• Thanks Terri! Since there isn’t a test to diagnose dementia, in my experience too many dogs have it but their parents aren’t aware of it. The information in my dementia series should help guardians help their vet. In my dog Red’s case, my vet had no idea how to explain her symptoms, and thankfully the word dementia popped into my head. I hope this helps others get treatment for their dogs sooner.

  2. This is a great idea – to make a checklist to bring to the vet and track changes. With cats the number one symptom is middle of the night howling. But that can also be a cat going deaf like my Treeno.

    • Vet appointments can be stressful, so bringing a list will ensure you don’t forget anything and make the most of your time. Interesting…I’ve never had any issues with my cats howling at night.

  3. I have just gone through it and your list speaks to me, it is heartbreaking to see your dog become a ghost or shell as such, thanks for sharing this so others can learn and see the signs

    • I’m so sorry to hear that, it’s a tough issue to deal with. Unfortunately too often people don’t even know their dog has dementia, so I really hope this list will help dog parents figure it out. I’m the one that diagnosed Red, my vet didn’t even consider it!

  4. Wow, Hindy, I can’t tell you how much this resonates with me. We are going through this right now with our Husky Icy, and it is so heartbreaking. I can deal with physical issues, but the dementia is so hard to see. Thank you for the checklist, sadly I have to check off most of the items on it. And thanks for these resources, I’m going to read them all.

    • Cathy, I’m so sorry to hear that Icy is dealing with dementia. The good thing is at least you have a diagnosis, too often people don’t even know that’s what’s going on with their dog. I hope my experiences will help you, and be sure to read about the various treatment options and tips.

  5. I love the checklist! It’s so easy to get overwhelmed and forget details when you are at the vet’s office and in the middle of an appointment. If I don’t write down everything before, I leave forgetting about half of what I wanted the vet to know or needed to ask.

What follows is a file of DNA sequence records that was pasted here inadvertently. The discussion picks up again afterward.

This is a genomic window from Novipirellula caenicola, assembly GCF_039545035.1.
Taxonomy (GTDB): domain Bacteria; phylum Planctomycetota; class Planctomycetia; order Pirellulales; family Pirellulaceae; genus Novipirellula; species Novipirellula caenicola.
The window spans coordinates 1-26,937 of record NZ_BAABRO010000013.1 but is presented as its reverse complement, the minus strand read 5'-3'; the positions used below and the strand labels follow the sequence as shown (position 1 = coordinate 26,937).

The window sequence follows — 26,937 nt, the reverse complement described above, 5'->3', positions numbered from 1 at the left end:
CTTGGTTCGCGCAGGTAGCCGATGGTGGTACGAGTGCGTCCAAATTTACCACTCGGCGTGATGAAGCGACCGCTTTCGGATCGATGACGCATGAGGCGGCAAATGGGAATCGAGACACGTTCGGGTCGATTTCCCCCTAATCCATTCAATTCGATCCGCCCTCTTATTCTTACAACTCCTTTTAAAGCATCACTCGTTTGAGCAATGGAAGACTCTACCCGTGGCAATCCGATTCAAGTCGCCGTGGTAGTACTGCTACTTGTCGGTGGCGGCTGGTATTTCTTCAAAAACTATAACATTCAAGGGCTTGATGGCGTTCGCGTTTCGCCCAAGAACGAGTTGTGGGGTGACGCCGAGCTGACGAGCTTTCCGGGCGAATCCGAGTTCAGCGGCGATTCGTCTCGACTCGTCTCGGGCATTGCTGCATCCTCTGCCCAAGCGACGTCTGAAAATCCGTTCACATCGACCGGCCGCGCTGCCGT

6. Know your dog’s normal is so important to monitor its health and welfare. We get comfortable with how our pets behave but sometimes lack guidance about where to look for clues about what might be wrong. I always keep a note for vet visits, I get stressed and (of course) forget half myquestions if I don’t.

    This is an excellent list and should help a lot of dog parents narrow down what might be wrong.

    • A lot of senior dog parents expect to see changes as their dogs age, so don’t always mention it to the vet. Unfortunately it’s usually the beginning of a problem that only gets worse if left. You’re very smart to bring notes with questions to your appointments. With limited time and worry we often forget to mention something.

  7. Having had a senior dog who wound up getting doggy dementia, this is such a helpful list. Our Chelsey checked off many of those boxes. We let her spend what was to be her final golden year snoozing peacefully in my daughter’s room (in her laundry pile!) soaking up sunbeams. This was many years ago…before they even came out with dementia medicine. Six months after her passing, I was sitting in the vet’s office for one of my Husky’s visits, and on their TV was the promo for doggy dementia and my mouth fell open. If only it had come about six months earlier, maybe my Chelsey could have been helped…this list will be so helpful to others with senior dogs, and I love that it is downloadable. I’m sharing this so others can be sure to read.

    • Sounds like Chelsey enjoyed herself and was comfortable, which is all that matters. That’s so interesting they had a promo about dementia, because from what I hear and based on my own experience, too many vets never even mention it when a dog’s behaviour cannot be explained any other way.